Algorithms: Changing Moods: The Age of Algorithms

By Rajmohan Sudhakar

Are our decisions independent? Are they carefully studied? Or are we pushed towards certain predisposed fatalities? What if we didn’t realize how some of our key choices are manipulated by algorithms?

Perhaps we ignore the simple fact: over the past decade, we have been captivated by a web of technologies marketing funnels in the digital sphere, making traditional advertising almost obsolete.

The algorithm has replaced the advertiser’s agency – the traditional ad agency – as the marketing vehicle in the digital age.

The comprehensive, self-contained, algorithm-based targeted advertising ecosystem has saved billions of advertising dollars in the gig economy. Target groups are aligned by algorithms that have been meticulously reprogrammed over the years, gleaning human behavior and sorting users into separate baskets, sifting through a multitude of profiles.

More importantly, we are at that critical moment where algorithms play a key role in the future of the collective. The algorithm is playing God, so to speak – that it is well aware of our flaws, biases and prejudices aside, it has transformed itself into an all-powerful force that sees everything with immense ramifications for our collective evolution.

The algorithm is the ubiquitous voyeur in our daily lives, silently keeping tabs on our behavior, the nature of our digital interactions such as often-visited news outlets, favorite music, favorite videos/movies, likes and dislikes general (on social media too) and so on from the minute we wake up until the moment we go to bed, unless we intentionally choose to take frequent breaks from all digital gadgetry.

The consequences of a billion likes and shares are beyond our imagination. We help the algorithms draw a huge map of vulnerable minds to lead us into the future they envision for us. Just like the outgoing defiant Prime Minister Boris Johnson of the United Kingdom said in his resignation speech, “when the flock moves, it moves”, the wired human flock teaches the algorithmic shepherd how to herd the flock. Absurd, but true.

For now, the algorithms are designed and controlled by humans, but programmed to decipher how the mind works during a digital transaction, in addition to facilitating the transaction itself, while learning interactions in the social media, email, banking or online shopping.

Millions of digital transactions take place every day where algorithms are constantly deconstructing human behavior. Over time, the algorithm acquires a great degree of knowledge to weave a mental map of the user or users, from the users’ travels in varied geography to eating and drinking habits, orientation and sexual choices, etc. Algorithms now know how a billion minds operate and navigate the digital sphere on a scale greater than any advertising or branding agency has ever been able to achieve.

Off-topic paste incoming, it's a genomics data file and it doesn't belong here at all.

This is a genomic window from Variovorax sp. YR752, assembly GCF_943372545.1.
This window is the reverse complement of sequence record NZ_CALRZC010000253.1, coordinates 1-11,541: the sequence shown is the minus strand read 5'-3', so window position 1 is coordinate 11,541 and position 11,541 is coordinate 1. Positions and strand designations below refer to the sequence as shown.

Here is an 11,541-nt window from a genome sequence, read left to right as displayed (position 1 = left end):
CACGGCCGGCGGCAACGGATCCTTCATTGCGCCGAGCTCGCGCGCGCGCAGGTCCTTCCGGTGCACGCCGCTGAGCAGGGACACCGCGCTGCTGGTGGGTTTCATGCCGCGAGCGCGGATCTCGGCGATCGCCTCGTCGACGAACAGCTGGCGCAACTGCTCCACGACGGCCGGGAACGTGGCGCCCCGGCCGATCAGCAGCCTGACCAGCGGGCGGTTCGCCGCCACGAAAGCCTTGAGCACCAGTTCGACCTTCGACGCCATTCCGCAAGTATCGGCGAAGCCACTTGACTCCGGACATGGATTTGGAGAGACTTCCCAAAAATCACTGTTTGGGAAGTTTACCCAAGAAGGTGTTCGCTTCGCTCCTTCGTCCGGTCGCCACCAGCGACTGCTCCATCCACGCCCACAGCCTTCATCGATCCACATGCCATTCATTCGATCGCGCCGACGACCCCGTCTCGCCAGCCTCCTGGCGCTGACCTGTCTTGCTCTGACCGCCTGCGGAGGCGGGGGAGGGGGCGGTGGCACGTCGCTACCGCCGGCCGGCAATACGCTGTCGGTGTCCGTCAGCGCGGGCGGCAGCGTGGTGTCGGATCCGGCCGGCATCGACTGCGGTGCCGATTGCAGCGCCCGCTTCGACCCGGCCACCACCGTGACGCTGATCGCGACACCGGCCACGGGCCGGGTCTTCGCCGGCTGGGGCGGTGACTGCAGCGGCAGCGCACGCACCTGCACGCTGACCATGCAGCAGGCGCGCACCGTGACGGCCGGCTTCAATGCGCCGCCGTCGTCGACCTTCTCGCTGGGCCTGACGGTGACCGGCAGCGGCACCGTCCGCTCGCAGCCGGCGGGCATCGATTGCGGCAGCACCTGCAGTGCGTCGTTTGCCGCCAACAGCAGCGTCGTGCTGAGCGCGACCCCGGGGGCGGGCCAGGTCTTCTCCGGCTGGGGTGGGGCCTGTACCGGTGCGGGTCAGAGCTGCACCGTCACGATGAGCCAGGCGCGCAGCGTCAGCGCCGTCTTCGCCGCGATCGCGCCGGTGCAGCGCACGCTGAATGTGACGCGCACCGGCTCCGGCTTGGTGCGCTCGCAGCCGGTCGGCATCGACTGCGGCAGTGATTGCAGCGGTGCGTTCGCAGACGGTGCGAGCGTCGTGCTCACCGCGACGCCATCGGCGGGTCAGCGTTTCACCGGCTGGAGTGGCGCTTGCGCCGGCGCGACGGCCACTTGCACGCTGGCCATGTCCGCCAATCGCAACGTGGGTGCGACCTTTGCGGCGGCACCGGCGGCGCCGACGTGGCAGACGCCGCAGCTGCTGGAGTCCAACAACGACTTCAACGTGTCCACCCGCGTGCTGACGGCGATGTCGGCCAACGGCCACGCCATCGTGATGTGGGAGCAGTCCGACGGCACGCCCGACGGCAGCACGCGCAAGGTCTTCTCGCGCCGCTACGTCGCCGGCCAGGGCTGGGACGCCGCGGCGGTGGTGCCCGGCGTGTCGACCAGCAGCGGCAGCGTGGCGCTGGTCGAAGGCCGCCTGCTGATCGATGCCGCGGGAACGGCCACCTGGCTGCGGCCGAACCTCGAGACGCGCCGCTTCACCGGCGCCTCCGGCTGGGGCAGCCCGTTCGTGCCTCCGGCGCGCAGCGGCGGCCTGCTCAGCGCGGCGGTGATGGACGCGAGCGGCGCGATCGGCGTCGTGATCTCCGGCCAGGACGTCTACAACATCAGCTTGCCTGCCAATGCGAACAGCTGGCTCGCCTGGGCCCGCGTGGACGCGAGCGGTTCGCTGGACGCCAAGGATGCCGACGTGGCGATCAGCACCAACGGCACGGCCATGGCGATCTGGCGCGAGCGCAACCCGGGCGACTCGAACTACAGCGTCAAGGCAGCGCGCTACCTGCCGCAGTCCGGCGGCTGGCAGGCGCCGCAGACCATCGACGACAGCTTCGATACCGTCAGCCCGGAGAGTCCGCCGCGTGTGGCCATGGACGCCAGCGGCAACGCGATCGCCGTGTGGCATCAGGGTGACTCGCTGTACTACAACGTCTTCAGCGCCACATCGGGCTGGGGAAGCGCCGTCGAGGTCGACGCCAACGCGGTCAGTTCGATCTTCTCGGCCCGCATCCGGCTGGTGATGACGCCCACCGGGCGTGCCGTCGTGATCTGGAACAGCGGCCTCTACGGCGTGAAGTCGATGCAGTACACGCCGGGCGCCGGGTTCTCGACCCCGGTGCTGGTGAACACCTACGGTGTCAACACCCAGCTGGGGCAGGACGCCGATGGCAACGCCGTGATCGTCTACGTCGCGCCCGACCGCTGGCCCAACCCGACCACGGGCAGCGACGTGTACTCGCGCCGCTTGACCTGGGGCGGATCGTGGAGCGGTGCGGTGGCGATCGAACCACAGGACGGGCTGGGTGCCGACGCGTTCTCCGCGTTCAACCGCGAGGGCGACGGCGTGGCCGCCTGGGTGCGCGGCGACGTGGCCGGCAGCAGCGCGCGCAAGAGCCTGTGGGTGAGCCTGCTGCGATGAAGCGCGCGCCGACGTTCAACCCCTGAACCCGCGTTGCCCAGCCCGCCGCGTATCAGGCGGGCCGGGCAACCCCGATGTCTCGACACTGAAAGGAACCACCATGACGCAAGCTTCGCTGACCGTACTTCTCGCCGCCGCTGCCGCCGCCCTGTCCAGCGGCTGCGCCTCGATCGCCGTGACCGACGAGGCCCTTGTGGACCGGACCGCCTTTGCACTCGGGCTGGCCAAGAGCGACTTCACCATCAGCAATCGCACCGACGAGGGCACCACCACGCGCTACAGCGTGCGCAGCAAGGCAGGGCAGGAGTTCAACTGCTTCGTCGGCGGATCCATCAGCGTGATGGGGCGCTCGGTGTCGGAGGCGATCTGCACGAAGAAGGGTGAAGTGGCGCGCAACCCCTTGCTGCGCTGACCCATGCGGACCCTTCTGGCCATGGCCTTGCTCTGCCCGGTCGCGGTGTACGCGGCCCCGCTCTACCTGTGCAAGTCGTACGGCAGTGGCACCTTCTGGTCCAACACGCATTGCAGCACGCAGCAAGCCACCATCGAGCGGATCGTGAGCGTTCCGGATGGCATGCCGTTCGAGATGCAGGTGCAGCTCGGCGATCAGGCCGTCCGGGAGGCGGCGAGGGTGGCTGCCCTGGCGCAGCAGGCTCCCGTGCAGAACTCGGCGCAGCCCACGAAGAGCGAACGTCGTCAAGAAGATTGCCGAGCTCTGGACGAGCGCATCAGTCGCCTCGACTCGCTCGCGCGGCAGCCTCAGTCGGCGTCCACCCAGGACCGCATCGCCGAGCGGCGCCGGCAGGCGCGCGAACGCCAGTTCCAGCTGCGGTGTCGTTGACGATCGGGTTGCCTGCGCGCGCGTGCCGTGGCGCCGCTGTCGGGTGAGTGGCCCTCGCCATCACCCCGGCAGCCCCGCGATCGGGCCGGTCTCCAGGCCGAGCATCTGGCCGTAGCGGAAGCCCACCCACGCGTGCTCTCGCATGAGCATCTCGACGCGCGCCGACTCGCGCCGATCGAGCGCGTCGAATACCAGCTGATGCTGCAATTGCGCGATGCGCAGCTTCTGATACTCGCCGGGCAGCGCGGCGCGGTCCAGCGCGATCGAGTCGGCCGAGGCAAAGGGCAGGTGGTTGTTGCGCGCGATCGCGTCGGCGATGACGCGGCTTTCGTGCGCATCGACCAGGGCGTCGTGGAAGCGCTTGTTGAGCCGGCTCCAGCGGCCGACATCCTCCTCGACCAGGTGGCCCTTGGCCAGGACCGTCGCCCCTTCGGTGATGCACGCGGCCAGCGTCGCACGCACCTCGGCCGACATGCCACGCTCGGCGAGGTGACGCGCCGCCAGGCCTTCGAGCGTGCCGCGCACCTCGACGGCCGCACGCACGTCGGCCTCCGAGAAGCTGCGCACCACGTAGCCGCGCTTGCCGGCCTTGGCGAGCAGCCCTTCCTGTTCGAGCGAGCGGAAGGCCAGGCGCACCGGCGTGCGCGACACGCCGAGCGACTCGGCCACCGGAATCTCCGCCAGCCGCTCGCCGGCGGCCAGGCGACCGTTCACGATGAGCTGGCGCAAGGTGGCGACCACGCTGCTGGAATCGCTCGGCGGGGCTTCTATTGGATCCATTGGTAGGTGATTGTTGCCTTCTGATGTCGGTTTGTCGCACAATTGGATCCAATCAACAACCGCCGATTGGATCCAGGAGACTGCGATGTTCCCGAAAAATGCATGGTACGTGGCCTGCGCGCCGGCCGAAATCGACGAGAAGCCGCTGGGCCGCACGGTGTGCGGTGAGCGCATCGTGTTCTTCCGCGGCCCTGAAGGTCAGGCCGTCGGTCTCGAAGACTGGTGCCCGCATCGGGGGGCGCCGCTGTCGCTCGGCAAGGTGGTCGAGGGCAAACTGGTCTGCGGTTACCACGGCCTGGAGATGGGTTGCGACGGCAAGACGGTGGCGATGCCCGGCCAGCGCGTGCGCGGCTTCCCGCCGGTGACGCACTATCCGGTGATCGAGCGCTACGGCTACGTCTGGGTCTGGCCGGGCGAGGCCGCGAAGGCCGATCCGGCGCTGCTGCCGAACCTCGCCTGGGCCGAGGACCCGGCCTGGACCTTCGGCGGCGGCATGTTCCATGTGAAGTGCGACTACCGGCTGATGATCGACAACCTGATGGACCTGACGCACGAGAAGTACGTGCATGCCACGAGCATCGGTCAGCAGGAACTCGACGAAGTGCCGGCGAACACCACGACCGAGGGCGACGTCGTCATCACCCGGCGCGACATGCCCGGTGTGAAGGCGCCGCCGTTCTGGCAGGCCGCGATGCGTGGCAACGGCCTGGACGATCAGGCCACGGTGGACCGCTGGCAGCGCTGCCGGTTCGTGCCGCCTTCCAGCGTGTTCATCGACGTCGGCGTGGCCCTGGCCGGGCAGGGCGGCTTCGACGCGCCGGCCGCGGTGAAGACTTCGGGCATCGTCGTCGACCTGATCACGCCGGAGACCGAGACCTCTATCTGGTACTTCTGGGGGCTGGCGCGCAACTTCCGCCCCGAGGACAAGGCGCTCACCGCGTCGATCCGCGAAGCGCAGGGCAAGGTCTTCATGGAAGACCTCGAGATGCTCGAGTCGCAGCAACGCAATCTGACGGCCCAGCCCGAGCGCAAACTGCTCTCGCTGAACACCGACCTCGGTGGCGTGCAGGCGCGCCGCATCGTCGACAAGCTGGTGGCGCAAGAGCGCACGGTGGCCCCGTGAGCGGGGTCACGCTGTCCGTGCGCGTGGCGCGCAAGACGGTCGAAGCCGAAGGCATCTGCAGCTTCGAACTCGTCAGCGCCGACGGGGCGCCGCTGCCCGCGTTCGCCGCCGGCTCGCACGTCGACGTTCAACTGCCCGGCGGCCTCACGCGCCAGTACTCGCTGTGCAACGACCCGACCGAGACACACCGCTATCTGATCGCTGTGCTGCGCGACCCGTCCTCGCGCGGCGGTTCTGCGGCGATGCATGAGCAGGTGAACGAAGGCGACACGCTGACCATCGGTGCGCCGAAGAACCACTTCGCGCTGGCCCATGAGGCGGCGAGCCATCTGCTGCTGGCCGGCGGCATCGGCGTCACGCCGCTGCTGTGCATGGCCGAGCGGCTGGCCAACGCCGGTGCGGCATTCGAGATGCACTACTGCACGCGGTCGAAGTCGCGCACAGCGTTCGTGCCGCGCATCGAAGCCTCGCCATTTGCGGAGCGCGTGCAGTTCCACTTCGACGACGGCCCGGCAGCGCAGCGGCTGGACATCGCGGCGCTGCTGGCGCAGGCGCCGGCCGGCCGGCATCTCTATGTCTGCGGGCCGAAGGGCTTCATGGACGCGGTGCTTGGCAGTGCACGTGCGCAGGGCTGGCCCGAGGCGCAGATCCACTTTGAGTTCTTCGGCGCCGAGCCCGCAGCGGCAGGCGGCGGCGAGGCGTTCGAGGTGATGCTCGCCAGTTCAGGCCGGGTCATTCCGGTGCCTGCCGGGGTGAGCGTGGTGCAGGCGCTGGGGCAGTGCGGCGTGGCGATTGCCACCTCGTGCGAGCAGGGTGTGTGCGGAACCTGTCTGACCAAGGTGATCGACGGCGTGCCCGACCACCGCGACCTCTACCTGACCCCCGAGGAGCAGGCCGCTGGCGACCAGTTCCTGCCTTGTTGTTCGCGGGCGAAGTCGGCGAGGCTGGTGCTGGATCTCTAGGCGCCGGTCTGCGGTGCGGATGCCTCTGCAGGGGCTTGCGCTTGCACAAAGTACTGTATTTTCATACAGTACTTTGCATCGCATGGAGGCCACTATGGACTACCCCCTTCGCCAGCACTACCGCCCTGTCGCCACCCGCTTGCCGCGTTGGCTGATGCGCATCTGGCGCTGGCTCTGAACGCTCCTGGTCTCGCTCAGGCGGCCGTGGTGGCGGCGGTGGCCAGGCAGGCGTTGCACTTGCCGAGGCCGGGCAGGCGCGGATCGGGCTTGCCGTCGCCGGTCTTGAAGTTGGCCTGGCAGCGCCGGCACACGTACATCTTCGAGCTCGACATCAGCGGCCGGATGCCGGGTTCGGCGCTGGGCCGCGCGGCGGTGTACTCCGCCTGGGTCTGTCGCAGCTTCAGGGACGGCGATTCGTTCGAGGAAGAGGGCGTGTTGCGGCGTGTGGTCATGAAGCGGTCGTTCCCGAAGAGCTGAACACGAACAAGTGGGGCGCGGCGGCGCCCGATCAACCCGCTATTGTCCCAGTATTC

There is software that can track an iPhone even when it’s turned off – a Faustian scenario for mankind (read Pegasus).

What is curious is that we are at a time when the codes are constantly modified and rewritten after analyzing and understanding human behavior from a bank of specific behavioral scenarios. As the algorithm has understood likely human behavior in millions of contexts so far, it will now subtly nudge the user into evoking a certain reaction, leading them to do so, even without them realizing they are These are lambs to be slaughtered, whatever some entity wants them to do.

When you have access to the behavior patterns of various demographics, traditional advertising is reduced to old-fashioned charm. With the power to influence the decisions of millions of people, indeed, algorithms induce the collective human behavior of certain social and economic groups to take a certain direction in favor of big technology, made possible by crony capitalists and dishonest legislators: finally the powerful profiteers.

The Uber Files expose, for example, is just the tip of the iceberg. Regulatory hurdles had to be overcome, even by “violent” means, if need be, in the case of Uber. In the countries of the South, a total absence of regulatory mechanisms in a still nascent digital landscape favors the perpetrators of digital fraud. The behavior of Uber executives is appalling and shows how far down the rabbit hole goes.

So, is technology altering human evolution by gently leading humanity into uncharted and possibly dangerous territory? Yes it is. Algorithms have not only played and rewired our minds over the past decade, but have learned more and more about our behavior in order to be one step ahead of us, obviously for business reasons, not for social or cultural purposes.

The irony is that we still have to solve the consequences of pre-tech technology, before we jump into digital gaming technology to solve all of our current problems. We can start with the challenges posed by the climate emergency.

Meanwhile, as embarrassing news of Indian call centers scamming Western citizens surface, the latest example of which came from bangalore a few days ago, a collective detox tech was needed.

Sharon D. Cole